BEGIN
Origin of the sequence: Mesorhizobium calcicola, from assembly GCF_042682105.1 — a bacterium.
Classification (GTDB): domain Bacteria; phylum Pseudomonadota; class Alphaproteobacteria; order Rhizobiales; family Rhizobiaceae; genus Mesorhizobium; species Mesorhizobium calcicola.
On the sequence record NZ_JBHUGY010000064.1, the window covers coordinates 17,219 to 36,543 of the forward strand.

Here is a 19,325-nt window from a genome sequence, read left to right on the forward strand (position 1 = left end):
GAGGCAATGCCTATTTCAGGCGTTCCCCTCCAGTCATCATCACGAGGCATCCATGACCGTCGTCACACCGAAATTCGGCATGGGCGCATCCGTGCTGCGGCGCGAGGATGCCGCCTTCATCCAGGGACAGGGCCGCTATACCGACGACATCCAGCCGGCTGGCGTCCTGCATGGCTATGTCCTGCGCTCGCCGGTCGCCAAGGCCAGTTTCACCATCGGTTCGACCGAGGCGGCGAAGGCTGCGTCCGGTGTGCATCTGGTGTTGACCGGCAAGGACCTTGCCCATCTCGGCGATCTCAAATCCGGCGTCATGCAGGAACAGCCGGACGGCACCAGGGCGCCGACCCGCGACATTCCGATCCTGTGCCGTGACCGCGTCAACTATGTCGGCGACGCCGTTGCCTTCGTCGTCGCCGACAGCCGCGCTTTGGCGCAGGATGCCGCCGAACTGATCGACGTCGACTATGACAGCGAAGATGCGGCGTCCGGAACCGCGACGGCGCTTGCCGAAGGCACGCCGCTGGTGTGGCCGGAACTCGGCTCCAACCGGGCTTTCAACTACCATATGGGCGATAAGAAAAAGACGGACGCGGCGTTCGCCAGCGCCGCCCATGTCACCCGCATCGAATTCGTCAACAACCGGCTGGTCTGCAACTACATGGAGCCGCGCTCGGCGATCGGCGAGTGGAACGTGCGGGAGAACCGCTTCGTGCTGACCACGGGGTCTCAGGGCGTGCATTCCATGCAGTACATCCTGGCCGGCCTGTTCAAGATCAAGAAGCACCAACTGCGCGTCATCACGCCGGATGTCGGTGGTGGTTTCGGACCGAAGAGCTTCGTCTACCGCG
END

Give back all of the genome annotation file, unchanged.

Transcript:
Origin of the sequence: Mesorhizobium calcicola, from assembly GCF_042682105.1 — a bacterium.
Classification (GTDB): domain Bacteria; phylum Pseudomonadota; class Alphaproteobacteria; order Rhizobiales; family Rhizobiaceae; genus Mesorhizobium; species Mesorhizobium calcicola.
On the sequence record NZ_JBHUGY010000064.1, the window covers coordinates 17,219 to 36,543 of the forward strand.

Here is a 19,325-nt window from a genome sequence, read left to right on the forward strand (position 1 = left end):
GAGGCAATGCCTATTTCAGGCGTTCCCCTCCAGTCATCATCACGAGGCATCCATGACCGTCGTCACACCGAAATTCGGCATGGGCGCATCCGTGCTGCGGCGCGAGGATGCCGCCTTCATCCAGGGACAGGGCCGCTATACCGACGACATCCAGCCGGCTGGCGTCCTGCATGGCTATGTCCTGCGCTCGCCGGTCGCCAAGGCCAGTTTCACCATCGGTTCGACCGAGGCGGCGAAGGCTGCGTCCGGTGTGCATCTGGTGTTGACCGGCAAGGACCTTGCCCATCTCGGCGATCTCAAATCCGGCGTCATGCAGGAACAGCCGGACGGCACCAGGGCGCCGACCCGCGACATTCCGATCCTGTGCCGTGACCGCGTCAACTATGTCGGCGACGCCGTTGCCTTCGTCGTCGCCGACAGCCGCGCTTTGGCGCAGGATGCCGCCGAACTGATCGACGTCGACTATGACAGCGAAGATGCGGCGTCCGGAACCGCGACGGCGCTTGCCGAAGGCACGCCGCTGGTGTGGCCGGAACTCGGCTCCAACCGGGCTTTCAACTACCATATGGGCGATAAGAAAAAGACGGACGCGGCGTTCGCCAGCGCCGCCCATGTCACCCGCATCGAATTCGTCAACAACCGGCTGGTCTGCAACTACATGGAGCCGCGCTCGGCGATCGGCGAGTGGAACGTGCGGGAGAACCGCTTCGTGCTGACCACGGGGTCTCAGGGCGTGCATTCCATGCAGTACATCCTGGCCGGCCTGTTCAAGATCAAGAAGCACCAACTGCGCGTCATCACGCCGGATGTCGGTGGTGGTTTCGGACCGAAGAGCTTCGTCTACCGCG